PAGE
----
The reasons why self-medication is popular aren’t very complicated: it works, to a degree. You can feel better after a drink or two or after a smoke, or something stronger. It’s much faster and often even cheaper than going to therapy or spending the time and energy needed to seek professional help. 

The drawbacks far outweigh the positives, though. Alcohol use, especially long-term alcohol use, can significantly increase anxiety symptoms. Marijuana use, while rarely addictive, can leave a lasting impact on the brain, impairing cognition, memory, and motor skills. 

These substances affect the brain by encouraging the release of feel-good chemicals, among other things. These can help take your mind off an encroaching problem or overwhelming situation, be it the midterms, an imminent breakup, the loss of a family member, or a particularly bad bout of depression. 

And while some teens do rely on prescription medication to self-medicate, that too is a bad idea. 

Using a prescription drug that hasn’t been prescribed to you can lead to severe adverse effects, depending on dose, concurrent drug use, and individual circumstances. Even something non-addictive like an anti-depressive drug can have serious side effects, especially if not properly monitored by a physician. 

Learning and applying healthy coping skills is important. But the operative word is healthy

Other Dangerous Coping Styles

Self-medication is one of the most common examples of a maladaptive coping mechanism, but it is not the only one, especially among teens. Teenagers who self-medicate may also be more likely to engage in other maladaptive coping mechanisms, such as: 

  • Unprotected/risky sex. 
  • Unnecessarily risky behaviors (drunk driving, parkour without safety precautions, handling a weapon). 
  • Illegal activities (theft, arson, vandalism, assault). 
  • Online gambling (easier to bypass age filters, such as ID checks).
  • Overeating and binging. 
  • Spending sprees. 
  • Self-harming without suicidal intent. 

Here at Visions, we often hear parents ask questions about their teen’s drug use, and how to differentiate between experimentation and a serious problem. Self-medication can be a common reason to turn to drugs. Here are some of the questions we hear often:

What are some healthier coping mechanisms that teens can adopt to manage stress? Coping skills need to be individualized, but there are some general ones that are often applicable to most teens. These include exercise, art, and constructive problem-solving. However, even healthy coping skills can be driven to a dangerous point. The dose makes the poison. In exploring different coping mechanisms, it’s also important to recognize that sometimes, it can be hard to be consistent about self-care, and outside help becomes necessary – whether that’s through friends and family, or therapy, or both.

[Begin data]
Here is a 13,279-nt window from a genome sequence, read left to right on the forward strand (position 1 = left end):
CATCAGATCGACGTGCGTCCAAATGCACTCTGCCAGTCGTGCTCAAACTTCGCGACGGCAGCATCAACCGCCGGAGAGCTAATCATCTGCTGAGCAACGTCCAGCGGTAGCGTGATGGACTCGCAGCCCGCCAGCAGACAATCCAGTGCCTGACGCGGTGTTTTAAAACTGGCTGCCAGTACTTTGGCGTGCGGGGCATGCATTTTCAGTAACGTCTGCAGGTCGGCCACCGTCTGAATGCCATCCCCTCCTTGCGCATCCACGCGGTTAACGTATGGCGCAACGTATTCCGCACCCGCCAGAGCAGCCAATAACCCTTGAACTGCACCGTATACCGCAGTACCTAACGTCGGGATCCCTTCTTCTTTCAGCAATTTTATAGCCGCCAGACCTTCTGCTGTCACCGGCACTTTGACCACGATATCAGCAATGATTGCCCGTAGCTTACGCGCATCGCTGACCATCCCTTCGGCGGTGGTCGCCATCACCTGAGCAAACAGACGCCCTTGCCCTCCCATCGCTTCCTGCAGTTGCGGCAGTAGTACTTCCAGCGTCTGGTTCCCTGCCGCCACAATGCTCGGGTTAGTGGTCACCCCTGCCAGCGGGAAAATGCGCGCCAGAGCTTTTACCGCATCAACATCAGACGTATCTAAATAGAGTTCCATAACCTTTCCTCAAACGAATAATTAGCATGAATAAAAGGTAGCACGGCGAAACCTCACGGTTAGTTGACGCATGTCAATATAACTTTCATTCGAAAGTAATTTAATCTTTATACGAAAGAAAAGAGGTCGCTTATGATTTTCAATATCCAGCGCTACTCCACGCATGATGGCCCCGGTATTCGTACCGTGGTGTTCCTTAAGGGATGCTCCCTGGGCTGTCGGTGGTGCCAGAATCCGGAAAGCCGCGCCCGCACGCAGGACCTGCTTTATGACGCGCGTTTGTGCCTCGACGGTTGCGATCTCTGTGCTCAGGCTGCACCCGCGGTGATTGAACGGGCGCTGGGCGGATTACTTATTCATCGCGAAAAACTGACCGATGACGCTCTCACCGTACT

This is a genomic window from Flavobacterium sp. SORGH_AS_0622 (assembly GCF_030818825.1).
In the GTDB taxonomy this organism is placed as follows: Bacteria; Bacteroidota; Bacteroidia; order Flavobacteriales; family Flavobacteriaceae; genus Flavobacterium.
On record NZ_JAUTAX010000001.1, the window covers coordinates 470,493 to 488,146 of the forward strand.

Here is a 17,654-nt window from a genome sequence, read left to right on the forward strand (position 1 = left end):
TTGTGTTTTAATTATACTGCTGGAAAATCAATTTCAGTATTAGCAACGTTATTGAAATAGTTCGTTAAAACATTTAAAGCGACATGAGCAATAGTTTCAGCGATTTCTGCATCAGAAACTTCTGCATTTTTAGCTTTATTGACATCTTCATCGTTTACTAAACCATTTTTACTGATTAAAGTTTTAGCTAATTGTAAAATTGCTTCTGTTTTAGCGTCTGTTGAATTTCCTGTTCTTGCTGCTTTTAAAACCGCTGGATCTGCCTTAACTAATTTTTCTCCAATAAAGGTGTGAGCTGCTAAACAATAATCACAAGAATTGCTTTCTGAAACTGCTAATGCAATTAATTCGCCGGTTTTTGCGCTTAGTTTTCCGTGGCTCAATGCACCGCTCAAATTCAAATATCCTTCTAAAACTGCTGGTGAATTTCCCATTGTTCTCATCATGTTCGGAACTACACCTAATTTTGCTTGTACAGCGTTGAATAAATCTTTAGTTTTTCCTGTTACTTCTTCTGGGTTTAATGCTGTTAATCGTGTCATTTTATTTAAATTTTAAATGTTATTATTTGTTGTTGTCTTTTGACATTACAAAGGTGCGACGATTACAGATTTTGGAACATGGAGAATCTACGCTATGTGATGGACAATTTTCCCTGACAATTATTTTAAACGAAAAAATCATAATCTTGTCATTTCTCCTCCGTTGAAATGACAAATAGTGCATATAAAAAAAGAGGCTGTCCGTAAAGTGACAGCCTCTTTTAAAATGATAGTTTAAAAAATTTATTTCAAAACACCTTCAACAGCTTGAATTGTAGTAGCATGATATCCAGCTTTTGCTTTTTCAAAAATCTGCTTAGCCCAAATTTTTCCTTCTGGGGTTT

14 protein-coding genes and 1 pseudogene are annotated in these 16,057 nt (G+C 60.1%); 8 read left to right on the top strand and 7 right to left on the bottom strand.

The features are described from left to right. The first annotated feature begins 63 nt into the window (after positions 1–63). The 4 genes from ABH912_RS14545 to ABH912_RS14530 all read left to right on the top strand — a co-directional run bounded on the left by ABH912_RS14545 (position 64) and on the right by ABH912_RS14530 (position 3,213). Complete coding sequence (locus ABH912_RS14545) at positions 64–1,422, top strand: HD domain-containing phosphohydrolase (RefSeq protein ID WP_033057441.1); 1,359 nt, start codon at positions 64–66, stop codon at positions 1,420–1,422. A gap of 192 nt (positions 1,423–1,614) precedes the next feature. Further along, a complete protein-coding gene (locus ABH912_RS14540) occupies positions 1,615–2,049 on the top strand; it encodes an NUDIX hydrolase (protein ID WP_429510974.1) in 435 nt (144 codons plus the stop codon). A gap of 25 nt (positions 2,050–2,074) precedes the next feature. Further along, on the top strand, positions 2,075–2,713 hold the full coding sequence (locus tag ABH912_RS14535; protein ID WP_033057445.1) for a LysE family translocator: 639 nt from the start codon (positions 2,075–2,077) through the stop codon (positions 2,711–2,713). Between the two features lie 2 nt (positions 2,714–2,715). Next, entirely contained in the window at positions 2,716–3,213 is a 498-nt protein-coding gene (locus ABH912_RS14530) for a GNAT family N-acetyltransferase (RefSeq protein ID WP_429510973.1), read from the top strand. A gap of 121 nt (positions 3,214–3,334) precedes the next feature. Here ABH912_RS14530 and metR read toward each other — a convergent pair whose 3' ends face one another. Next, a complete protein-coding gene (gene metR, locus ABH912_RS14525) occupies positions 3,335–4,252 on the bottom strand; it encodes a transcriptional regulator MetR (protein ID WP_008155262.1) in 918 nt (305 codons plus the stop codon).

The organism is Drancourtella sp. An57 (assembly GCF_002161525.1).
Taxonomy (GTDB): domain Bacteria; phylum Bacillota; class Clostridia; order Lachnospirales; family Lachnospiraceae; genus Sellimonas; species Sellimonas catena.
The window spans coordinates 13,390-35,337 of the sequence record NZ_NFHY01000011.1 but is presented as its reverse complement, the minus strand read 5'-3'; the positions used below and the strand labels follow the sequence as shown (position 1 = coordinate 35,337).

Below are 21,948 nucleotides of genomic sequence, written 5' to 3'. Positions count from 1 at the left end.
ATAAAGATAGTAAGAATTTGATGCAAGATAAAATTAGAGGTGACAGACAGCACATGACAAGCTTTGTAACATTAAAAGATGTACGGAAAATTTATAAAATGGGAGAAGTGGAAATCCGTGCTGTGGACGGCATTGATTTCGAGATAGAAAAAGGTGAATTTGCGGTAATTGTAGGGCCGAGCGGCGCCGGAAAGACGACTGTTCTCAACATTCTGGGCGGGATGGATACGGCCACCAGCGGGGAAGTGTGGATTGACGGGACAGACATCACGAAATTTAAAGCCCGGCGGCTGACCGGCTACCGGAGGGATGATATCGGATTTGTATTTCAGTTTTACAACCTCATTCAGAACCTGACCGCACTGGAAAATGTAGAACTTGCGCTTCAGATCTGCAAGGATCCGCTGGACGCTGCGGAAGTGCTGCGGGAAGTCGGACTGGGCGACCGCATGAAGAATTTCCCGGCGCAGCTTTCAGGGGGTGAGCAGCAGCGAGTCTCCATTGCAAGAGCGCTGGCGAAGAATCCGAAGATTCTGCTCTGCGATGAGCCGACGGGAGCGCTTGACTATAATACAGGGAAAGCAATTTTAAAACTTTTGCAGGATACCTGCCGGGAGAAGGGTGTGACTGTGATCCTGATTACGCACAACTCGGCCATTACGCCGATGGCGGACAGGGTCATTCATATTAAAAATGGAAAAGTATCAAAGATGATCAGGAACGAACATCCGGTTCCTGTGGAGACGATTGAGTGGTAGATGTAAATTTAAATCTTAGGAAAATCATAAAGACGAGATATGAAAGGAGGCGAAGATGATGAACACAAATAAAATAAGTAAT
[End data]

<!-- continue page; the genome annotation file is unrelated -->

Can self-medication lead to addiction in teens? It can, though it doesn’t always do so. Some teens might go through an exploratory phase with drugs as part of their individual development. Experts agree that this can be normal. But when a teen’s behavior becomes increasingly disruptive and problematic because of their drug use, it’s a sign that they need outside support to help prevent a full-blown substance use issue. 

Is medication an effective coping mechanism for stress? Medication is not a coping mechanism. It should be a prescribed treatment for a specific, targeted issue, and requires a consistent back-and-forth between patient and physician to remain effective. If your teen is struggling with their social or academic responsibilities, they shouldn’t look towards medication as a solution to their problems, especially without the guidance of a doctor. 

How can I convince my teen to seek help? Sometimes, talking to your teen about how they feel and hearing them out can be a good first step towards convincing them to talk to a therapist or a psychiatrist about what they’ve been going through. If they refuse to consider treatment time and time again, you may want to talk to a professional about your options for intervention. 

Self-medication is often a red flag that something may be wrong. If you’re worried about what your teen is going through but aren’t sure where to begin or how to proceed, get in touch with us at Visions today


Some teens self-medicate to take the edge off, while others turn to drugs and alcohol because of thoughts of depression, severe anxiety, or post-traumatic stress. Whatever the reasons, self-medication should always be treated seriously. Identify the warning signs and seek treatment for self-medication and teen drug use here at Visions Treatment Centers. 

Mental Health

How Does Alcohol and Drugs Affect Mental Health?

The effect that alcohol and drugs can have on mental health, specifically the mental health of our children, can keep parents up at night worrying. You may find yourself wondering: exactly how does alcohol and drugs affect mental health?

According to the National Institute on Drug Abuse (NIDA), 17.1% of high school seniors reported binge drinking (consuming 5 or more drinks on one occasion) in the past two weeks in 2020. And 14.3% of high school seniors reported using marijuana in the past month, according to that same 2020 NIDA survey.

By understanding the effects of alcohol and drugs on mental health, parents can take steps to protect their children from harm. Here’s how to better understand the effects of alcohol and drugs on childrens’ mental health, how to protect your children from the harmful effects of drugs and alcohol on mental health, and some frequently asked questions that other parents have asked us many times before.